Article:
Courtesy of DC Government's Ernest Chrappah, below is a transcript of his speaking session on 'Going Digital To Enhance The Customer Experience' to ...
An introduction to essential Lean Manufacturing principles, tools, and our best examples.
Lean manufacturing or lean production, often simply "lean", is a systematic method for the elimination of waste ("Muda") within a manufacturing system. Lean also takes into account waste created through overburden ("Muri") and waste created through unevenness in work loads ("Mura").
Read More: The Top 10 Lean Six Sigma Books
Lean Manufacturing relies on a number of key tenents, tools and principles following the Japanese method of 'Kaizen' (or 'change for the better'). Below are a few of the most critical Lean Manufacturing tools, employed to transform companies & manufacturers into Operational Excellence practitioners.
In the world of Lean Manufacturing, takt time is the rate at which the finished product needs to be completed, in order to meet the customer demand. Outside of Lean, the term references the german word for a Baton used to keep a tempo, or a 'heartbeat'.
The Takt Formula
Takt = T/D
Where T is Time available to create the product/service.
D is a demand for the number of units
T gives information on production pace or units per hours.
An example of Takt Time would be as follows:
A company has a demand for 400 units a day, and operates for 800 minutes = 800 minutes / 400 units = a Takt Time of 2 minutes per unit.
The 5S methodology is a helpful Lean Manufacturing tool as it offers the straightforward 5-step process to ensuring the work area is organized and running efficiently - i.e. there is no wasted time whilst workers search for items/papers. The 5 s's are:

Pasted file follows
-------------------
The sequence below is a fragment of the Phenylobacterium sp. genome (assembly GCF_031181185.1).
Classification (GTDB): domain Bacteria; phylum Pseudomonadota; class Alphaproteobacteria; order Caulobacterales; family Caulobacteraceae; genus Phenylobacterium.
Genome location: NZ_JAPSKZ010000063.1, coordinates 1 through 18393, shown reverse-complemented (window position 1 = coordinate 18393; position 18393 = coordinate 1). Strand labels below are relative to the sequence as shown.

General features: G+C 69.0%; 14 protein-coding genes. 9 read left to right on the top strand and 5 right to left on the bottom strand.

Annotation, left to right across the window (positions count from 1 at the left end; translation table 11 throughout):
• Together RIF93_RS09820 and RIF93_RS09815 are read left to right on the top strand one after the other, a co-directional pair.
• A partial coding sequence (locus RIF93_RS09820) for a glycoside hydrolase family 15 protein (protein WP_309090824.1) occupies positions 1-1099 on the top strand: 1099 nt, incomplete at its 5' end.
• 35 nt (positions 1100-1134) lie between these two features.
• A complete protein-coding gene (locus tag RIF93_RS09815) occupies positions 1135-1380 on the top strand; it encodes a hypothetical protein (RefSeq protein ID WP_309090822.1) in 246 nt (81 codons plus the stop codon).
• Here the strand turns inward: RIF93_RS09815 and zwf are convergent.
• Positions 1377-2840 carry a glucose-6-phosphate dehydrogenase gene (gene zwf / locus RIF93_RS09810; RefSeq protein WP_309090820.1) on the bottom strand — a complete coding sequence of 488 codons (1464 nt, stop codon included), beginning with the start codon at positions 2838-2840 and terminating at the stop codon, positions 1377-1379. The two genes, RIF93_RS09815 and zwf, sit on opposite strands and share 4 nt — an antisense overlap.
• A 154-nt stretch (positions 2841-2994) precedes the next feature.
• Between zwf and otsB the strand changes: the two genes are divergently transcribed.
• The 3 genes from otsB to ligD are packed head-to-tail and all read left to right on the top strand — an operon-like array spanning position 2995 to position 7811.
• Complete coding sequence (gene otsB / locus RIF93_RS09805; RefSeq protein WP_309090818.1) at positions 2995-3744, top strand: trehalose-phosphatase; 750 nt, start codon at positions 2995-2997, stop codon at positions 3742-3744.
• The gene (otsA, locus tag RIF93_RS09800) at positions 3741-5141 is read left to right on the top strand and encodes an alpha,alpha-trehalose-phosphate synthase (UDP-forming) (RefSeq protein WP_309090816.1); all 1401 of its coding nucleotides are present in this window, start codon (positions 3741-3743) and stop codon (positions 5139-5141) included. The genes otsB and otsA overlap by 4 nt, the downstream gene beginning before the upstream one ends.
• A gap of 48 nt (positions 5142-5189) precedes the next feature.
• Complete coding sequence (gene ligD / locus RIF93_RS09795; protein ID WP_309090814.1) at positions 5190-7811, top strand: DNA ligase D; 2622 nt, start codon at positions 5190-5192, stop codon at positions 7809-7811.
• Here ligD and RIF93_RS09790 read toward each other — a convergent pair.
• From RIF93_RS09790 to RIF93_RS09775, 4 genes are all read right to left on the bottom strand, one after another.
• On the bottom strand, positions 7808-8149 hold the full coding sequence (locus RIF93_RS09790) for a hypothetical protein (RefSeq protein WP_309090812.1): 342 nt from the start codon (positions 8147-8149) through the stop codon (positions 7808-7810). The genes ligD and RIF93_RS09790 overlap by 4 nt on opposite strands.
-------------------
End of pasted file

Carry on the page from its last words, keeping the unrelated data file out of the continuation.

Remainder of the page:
The antithesis to 'batch' production, continuous flow manufacturing is the process of keeping a product moving from the beginning of production to the completion of the product. It is used in manufacturing to maximise efficiency against 'batching', as the next product can be introduced to the process as soon as the one before has completed step one.
Gemba (現場, also spelt less commonly as genba) is a japanese term meaning "the real place." Japanese police could refer to a crime scene as gemba, and TV reporters often refer to themselves as reporting live from gemba.
Lean Manufacturing, Gemba is a philosophy that expresses the principle of going to the shop floor. It reminds leadership within a company practising Lean to visit the plant floor, and gain understanding of the 'real action'. Going to Gemba provides leadership with an understanding of the real processes and day-to-day undertaking of Lean principles.
Take a look at Mike Serena's best advice for a positive Gemba walk - read the full article here.
An Introduction to Lean Manufacturing - Quality Digest
What is Lean Manufacturing? - LeanProduction.com
Defining Lean Manufacturing - LeanManufacturingtools.com
An Introduction to Lean Manufacturing from Gemba Academy
Lean Manufacturing Factory Tour from FastCap
Lean Manufacturing (Get Lean in 90 Seconds) from fourprinciples